1. Direct that the complaint is unjustified with no further action
  2. Direct that the complaint is unjustified, but with recommendations as to future practice
  3. Recommend that the registrant offer an apology to the complainant with a refund of fees, or remedial treatment
  4. Recommend that further work be undertaken by another dentist at the expense of the registrant
  5. Recommend in exceptional circumstances that the complaint be referred to the director of the complaints scheme for further investigations

The panel’s recommendations will represent the end of the case for the complainant. This effectively means that there is no further right to appeal any recommendations. More problematic and concerning is that no enforcement mechanism is envisaged for any recommendations that have not been followed by the registrant. This is rather akin to a guard dog with no teeth!


Will the complaints scheme really work? As a solicitor for a number of years, specialising in the niche area of dental negligence, I am contacted daily by numerous potential clients who wish to make a complaint about treatment they have received from their dental practitioner (or sometimes another member of the dental team). As a solicitor, I am under a duty to consistently act in the best interests of my client at all times. This duty includes explaining to potential clients any other methods of resolving their claim, which would include alternative dispute resolution (ADR), mediation and the following of dental practice in-house complaints procedures if judged that they are relevant. Before any claim in negligence is made, my clients are always advised that there may be other avenues to explore as to matters of redress, but I find that most turn to the law as a matter of last resort. Many clients who contact me have followed (or are in the process of following) either the in-house dental complaints procedure run by the dentist being complained about, or a complaint to the GDC in relation to misconduct. Society in general now expects transparent complaints procedures to be in place, but I find that often this is not the case in dentistry. Most clients are wholly unaware that either an in-house dental complaints procedure exists, or even that the GDC can become involved in certain scenarios. This is simply a lack of patient care information at the outset. As a solicitor, I am obliged by the LawSociety to tell my clients about my in-house complaints procedure at the outset of the retainer, and supply them with an overview of the manner that I will deal with any dissatisfaction with my service. Why could dentists also not adopt this policy?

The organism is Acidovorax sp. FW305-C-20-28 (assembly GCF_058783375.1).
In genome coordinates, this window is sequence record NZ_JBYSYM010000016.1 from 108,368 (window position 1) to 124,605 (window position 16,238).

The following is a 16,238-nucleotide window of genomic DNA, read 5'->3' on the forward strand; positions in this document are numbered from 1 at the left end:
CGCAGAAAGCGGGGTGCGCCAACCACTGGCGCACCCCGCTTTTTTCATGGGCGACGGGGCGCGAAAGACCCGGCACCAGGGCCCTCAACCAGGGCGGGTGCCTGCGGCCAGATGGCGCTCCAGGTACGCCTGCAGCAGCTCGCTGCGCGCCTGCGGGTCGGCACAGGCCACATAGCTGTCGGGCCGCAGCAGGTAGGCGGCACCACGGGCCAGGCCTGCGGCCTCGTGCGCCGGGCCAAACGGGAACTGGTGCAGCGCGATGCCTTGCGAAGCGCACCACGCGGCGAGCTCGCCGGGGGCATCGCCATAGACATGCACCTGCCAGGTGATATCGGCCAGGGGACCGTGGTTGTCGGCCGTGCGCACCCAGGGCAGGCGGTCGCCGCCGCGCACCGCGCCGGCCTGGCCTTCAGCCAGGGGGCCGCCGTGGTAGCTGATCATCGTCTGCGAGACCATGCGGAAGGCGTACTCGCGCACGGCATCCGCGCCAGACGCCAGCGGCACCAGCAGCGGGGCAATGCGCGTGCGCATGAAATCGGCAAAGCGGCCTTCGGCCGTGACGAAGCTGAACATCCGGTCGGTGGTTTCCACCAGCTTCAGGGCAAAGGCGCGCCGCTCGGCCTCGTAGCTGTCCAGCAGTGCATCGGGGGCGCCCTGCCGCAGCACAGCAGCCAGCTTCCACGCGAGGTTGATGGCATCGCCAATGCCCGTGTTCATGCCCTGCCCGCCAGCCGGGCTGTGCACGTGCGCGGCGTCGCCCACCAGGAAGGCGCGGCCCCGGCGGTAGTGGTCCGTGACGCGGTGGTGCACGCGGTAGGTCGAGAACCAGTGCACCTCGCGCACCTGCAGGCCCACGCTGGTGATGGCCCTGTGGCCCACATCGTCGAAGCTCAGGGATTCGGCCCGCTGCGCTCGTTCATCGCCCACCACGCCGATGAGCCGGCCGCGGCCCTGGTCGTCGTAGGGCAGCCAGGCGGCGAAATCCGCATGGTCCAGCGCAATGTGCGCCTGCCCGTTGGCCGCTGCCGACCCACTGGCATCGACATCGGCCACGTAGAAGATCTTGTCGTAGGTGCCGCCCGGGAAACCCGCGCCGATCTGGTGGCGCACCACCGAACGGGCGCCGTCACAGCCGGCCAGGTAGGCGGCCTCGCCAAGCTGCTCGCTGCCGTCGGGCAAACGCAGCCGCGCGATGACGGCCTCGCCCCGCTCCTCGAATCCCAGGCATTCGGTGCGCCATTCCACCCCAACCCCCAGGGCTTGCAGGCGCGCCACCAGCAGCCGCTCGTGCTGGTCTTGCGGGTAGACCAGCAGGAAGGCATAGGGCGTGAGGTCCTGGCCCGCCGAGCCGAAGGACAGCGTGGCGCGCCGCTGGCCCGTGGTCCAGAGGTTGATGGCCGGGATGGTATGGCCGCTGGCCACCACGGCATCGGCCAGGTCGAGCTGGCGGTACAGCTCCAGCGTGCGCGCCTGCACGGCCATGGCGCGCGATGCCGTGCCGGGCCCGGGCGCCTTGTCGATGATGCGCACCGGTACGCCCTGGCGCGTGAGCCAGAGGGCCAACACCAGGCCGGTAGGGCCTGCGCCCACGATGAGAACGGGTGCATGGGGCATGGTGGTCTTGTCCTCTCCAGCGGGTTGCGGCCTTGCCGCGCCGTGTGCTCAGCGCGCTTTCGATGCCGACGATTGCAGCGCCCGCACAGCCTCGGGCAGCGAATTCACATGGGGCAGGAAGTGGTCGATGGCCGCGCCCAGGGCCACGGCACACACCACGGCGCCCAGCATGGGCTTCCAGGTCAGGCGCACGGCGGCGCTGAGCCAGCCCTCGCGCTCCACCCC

Paragraph 3.13 of the GDC Maintaining standards guidelines state that:

‘3.13 – If a patient has cause to complain about the service provided, every effort should be made to resolve the matter at practice level.’It appears to me that the new GDC non-NHS complaints procedure is trying to enforce the guidance that has been in force for some time in any event in the form of paragraph 3.13.I am concerned about the new information service being staffed by ‘complaints advisors’. There are numerous questions to be answered, one of the most important is whether the complaints advisors are to hold qualifications in both dentistry and law? After all, it seems that they will be making judgement calls and offering advice on both of these complex areas. Many of my clients turn to the law due to a loss of confidence in their dentist (whether that loss be justified or not). It appears that irrespective of options these‘complaints advisors’ will strongly encourage patients to try and settle the problem directly with the dentist concerned. They are seemingly taking over the role of mediator. I foresee two major problems with this.The first is trying to persuade complainants to have any sort of contact with a professional who has caused them injury or discomfort in any way. In my experience, most clients simply do not want any contact with the dentist in question. Quite understandably, there seems to be a ‘once bitten, twice shy’ attitude amongst potential complainants. Another major problem will be dealing with dentists who have an ‘ostrich’ approach to complaints about malpractice, and simply do not wish to become involved. There are unfortunately some dentists who think they are infallible. We are all human, and everybody makes mistakes, and as the old adage suggests, sometimes it is better to admit those mistakes and learn by them.